What Christmas Means To Me Now

My Christmas experience since becoming sober have by in large, been fantastic, but my first sober Christmas was by far the toughest. The whole family went for dinner at the local Golf club but I had only been sober for two months and the fog in my head was still very much clearing, my emotions were all over the place. I convinced myself everyone was looking at me and wondering why I wasn’t drinking. I really believed I was that important, that the main focus on this special day was ‘why is big Graham not drinking?’

At this point I was still questioning everything, I wanted to stay sober with all my heart but I still found myself trying to find a reason to drink – one wouldn’t hurt would it? I even began to think, well if I can’t drink maybe I could take something else to get me through the day (drugs in case you hadn’t guessed). However, every time I began to think like this I would simply go back to basics and take everything ten minutes at a time. I got there in the end – just.

I don’t think my family enjoyed that Christmas very much because they were so worried about me, it was the start of a very positive journey but the whole experience typified what a rocky road the journey to sobriety can be at times.

I have loved Christmas time every year since then. I love being with my friends and family with both a clear head and a clear heart. I love watching everyone have a good time without worrying about me anymore. The really strange thing is I love being able to watch them all have a wee drink whilst having zero urge to join in.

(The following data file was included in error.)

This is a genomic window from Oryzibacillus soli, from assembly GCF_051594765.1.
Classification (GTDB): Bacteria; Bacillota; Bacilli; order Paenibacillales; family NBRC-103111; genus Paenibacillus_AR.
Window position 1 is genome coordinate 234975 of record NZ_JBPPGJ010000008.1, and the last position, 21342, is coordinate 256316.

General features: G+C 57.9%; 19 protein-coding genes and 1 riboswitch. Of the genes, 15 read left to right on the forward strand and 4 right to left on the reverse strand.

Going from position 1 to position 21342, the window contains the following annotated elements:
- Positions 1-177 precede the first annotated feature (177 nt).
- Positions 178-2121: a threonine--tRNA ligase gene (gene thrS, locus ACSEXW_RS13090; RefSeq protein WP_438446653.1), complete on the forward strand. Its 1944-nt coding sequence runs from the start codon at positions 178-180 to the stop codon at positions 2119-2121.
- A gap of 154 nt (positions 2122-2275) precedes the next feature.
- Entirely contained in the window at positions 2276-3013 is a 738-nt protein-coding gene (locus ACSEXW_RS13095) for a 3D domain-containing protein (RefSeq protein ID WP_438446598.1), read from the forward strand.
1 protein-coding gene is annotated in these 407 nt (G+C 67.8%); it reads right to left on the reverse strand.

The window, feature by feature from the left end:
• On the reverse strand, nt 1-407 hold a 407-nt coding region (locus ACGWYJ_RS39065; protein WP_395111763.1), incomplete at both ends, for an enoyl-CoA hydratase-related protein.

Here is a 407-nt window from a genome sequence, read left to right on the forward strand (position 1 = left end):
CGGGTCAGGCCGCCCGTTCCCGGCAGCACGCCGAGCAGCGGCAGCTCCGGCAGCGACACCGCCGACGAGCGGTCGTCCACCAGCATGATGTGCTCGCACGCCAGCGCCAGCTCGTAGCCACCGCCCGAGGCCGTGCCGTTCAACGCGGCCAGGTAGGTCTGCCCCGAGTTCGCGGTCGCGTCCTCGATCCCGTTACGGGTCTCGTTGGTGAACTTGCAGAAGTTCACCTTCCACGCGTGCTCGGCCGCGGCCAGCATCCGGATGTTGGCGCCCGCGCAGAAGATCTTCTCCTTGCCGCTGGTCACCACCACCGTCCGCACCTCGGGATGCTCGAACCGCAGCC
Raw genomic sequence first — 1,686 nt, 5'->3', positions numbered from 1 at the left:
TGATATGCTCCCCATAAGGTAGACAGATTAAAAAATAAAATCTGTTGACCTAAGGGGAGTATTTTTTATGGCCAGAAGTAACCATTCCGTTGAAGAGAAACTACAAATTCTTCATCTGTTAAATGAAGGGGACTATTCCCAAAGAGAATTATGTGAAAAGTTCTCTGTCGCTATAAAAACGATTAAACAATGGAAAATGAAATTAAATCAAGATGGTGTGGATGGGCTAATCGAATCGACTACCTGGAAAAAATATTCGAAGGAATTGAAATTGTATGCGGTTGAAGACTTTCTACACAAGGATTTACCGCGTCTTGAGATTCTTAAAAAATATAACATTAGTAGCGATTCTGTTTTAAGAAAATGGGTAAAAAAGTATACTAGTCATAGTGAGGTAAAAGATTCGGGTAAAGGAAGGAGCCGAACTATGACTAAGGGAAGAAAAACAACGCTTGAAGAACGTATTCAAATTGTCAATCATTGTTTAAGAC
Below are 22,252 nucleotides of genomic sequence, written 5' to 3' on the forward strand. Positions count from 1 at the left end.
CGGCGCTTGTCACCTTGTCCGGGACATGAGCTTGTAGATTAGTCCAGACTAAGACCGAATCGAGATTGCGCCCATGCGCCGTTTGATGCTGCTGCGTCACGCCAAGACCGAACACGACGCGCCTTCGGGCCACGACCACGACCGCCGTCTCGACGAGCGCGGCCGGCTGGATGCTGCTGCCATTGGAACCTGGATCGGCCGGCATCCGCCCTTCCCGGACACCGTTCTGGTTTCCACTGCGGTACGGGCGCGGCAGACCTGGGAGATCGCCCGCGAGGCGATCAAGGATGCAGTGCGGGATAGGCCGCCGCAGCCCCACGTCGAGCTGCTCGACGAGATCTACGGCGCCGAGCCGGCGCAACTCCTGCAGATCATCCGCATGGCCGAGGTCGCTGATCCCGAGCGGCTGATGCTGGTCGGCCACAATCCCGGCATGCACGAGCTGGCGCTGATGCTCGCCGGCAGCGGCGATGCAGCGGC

Mrs W and I usually get up together and I make the breakfast. Then we open our presents, which haunted by the disappointment on her face in previous years, I still find difficult. Hopefully this is the year I can finally relax, safe in the knowledge that I put my heart and soul into her gift. I still feel a tad uncomfortable receiving gifts, deep down I still don’t believe I deserve anything from anyone but perhaps that will change with time. Some people say I’m too hard on myself, but if they knew the full extent of what I’ve put my family through over the years they might feel differently.

It’s also a big birthday for Mrs W this year which I am looking forward to. I’ve planned a nice little night out for us both, just the two of us, it’s a nice feeling to plan something around someone you love instead of planning it around booze. Mrs W has been an absolute rock throughout everything, the most amazing Wife and my best friend in the world, I’m looking forward to showing her just how much she means to me.

I have also started taking my two wonderful nieces to the Pantomime. Last year when I took them on my own it was one of the
highlights of Christmas for me. This might seem like a small thing to some but when you have hated Christmas because of an addiction it means the world. There’s a picture that was taken of me holding a magic wand and when I saw it, I got really emotional. I looked into my own eyes and saw genuine happiness, I didn’t care that I was waving a sparkly wand around and singing and booing at all the characters, it was just a face of sheer happiness. The kids had to tell me to calm down I was having so much fun!